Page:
As Trump And North Korea Hurl Threats, Hawaii Prepares For A Nuclear Attack

The US President is making his first visit to the country's Pacific outpost en route to a critical 12-day swing through Asia.

And Hawaiians are growing increasingly nervous that

Mr Trump's war of words with Kim Jong Un is putting them in Pyongyang's firing line.

A nuclear warning siren, not used since the height of the Cold War, will be reinstated next month. Public meetings are being held to advise people on how to be prepared for an attack and its aftermath.

Hawaii tests an attack siren
Video: Hawaii faces possibility of N Korea attack

Vern Miyagi, the head of Hawaii's Emergency Management Agency, denies that it is causing unnecessary alarm to islanders. He says that although the risk of attack is small, preparation is vital.

He told Sky News: "It is the elephant in the room and we can't ignore it.

"We have to take measures to educate the public and facilitate our early warning notification to the public.

"I can't be doing this when something has happened. We have to get this done ahead of time."

It is estimated that it would take just 20 minutes for a missile from North Korea to reach Hawaii.

Hawaiians are preparing for the possibility of a strike from North Korea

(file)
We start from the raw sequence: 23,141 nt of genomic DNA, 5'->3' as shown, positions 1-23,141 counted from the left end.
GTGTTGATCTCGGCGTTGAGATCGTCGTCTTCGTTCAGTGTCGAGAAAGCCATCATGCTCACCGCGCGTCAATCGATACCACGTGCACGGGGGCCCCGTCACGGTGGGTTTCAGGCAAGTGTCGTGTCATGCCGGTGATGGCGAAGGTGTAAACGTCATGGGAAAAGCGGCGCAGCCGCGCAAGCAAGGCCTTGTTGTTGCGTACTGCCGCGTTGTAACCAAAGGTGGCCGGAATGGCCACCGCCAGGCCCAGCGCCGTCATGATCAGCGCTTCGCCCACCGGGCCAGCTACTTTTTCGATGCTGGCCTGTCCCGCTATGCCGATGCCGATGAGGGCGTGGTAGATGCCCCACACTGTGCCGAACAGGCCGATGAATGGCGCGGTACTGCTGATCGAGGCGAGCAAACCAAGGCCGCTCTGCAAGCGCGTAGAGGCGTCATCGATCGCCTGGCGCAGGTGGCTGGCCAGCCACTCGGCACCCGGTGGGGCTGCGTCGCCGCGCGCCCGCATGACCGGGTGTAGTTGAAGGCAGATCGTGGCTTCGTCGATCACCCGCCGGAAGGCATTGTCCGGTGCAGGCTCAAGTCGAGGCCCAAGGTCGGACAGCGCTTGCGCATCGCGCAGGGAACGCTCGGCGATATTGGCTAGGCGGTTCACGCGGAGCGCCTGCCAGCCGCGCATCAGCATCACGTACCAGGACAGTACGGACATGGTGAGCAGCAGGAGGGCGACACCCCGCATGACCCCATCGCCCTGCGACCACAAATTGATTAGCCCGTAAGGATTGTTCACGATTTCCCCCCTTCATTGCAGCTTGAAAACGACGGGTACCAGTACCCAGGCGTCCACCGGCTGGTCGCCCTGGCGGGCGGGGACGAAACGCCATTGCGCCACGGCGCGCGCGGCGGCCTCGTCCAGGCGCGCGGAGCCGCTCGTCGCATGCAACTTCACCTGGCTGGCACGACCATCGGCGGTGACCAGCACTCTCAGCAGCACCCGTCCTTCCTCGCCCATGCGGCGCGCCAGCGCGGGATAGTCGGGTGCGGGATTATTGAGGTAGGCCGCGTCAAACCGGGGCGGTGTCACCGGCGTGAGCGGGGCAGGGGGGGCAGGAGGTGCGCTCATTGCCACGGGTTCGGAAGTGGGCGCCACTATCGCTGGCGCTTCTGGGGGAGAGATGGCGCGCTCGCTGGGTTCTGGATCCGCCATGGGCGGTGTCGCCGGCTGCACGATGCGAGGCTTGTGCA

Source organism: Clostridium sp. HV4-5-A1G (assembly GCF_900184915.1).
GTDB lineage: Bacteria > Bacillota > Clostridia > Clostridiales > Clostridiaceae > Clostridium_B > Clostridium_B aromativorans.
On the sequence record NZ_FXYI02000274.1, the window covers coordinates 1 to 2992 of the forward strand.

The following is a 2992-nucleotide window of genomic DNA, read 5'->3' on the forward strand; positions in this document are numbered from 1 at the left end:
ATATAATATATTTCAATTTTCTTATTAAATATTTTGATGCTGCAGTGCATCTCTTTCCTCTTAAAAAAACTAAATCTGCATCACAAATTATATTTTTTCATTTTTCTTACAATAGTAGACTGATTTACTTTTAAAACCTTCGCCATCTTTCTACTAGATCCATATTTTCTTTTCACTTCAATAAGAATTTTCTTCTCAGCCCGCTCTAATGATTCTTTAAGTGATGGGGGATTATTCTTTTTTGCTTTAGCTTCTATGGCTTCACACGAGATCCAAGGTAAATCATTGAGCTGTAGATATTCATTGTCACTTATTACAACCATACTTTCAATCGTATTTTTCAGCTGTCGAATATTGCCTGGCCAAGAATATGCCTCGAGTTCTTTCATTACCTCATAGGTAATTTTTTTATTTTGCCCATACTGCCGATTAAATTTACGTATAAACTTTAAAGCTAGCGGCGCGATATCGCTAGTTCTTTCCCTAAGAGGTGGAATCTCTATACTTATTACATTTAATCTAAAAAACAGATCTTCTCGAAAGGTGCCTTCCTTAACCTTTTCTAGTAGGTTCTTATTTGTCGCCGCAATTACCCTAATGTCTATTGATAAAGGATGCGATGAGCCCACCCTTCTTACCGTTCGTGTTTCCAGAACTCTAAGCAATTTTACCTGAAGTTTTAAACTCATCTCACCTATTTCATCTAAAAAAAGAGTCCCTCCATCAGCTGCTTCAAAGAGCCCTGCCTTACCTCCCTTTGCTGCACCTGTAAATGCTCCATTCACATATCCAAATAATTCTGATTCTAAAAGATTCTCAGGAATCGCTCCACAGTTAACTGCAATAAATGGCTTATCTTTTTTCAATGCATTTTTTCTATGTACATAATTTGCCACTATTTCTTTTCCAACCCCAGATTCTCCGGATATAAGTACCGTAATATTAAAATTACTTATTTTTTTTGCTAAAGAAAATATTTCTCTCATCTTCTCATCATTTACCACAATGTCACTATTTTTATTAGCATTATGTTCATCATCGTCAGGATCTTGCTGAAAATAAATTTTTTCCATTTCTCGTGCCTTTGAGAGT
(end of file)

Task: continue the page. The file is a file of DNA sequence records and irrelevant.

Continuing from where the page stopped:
Image: Hawaiians are preparing for the possibility of a strike from North Korea

At a public meeting in the small community of Pearl City, Mr Miyagi answered questions from locals on the likelihood of an attack and what to expect.

Mother-of-four Jasmin Pacheco brought her eldest daughter to the meeting. She said: "There are times when she's the oldest one at home and if something does happen and I'm at work and my husband is at work she'll know what to do.

"It's hard to talk to the kids about it because they don't understand that it's a real threat."

Eric Juback, at the meeting with his wife and two daughters, echoed those thoughts.

He said: "If I can't provide for my family then I'm probably not doing a very good job of being a father so talking about this is the best way to respond to it."

North Korea is likely to dominate Mr Trump's first visit to Asia with American allies keen for reassurance from the president of his commitment to their defence.

He will push >China to put more pressure

on Pyongyang while talking tough with Beijing on trade. He is also due to meet the controversial and authoritarian president of the Philippines, Rodrigo Duterte.

Drill sirens have become the norm in normally tranquil Hawaii
Image: Drill sirens have become the norm in normally tranquil Hawaii

But containing North Korea will be the chief aim and, in Hawaii, some say more is needed to prepare for the possibility of attack.

State representative Gene Ward said: "Right now in the schools they don't have evacuation drills for Kim Jong Un but we do for an active shooter.

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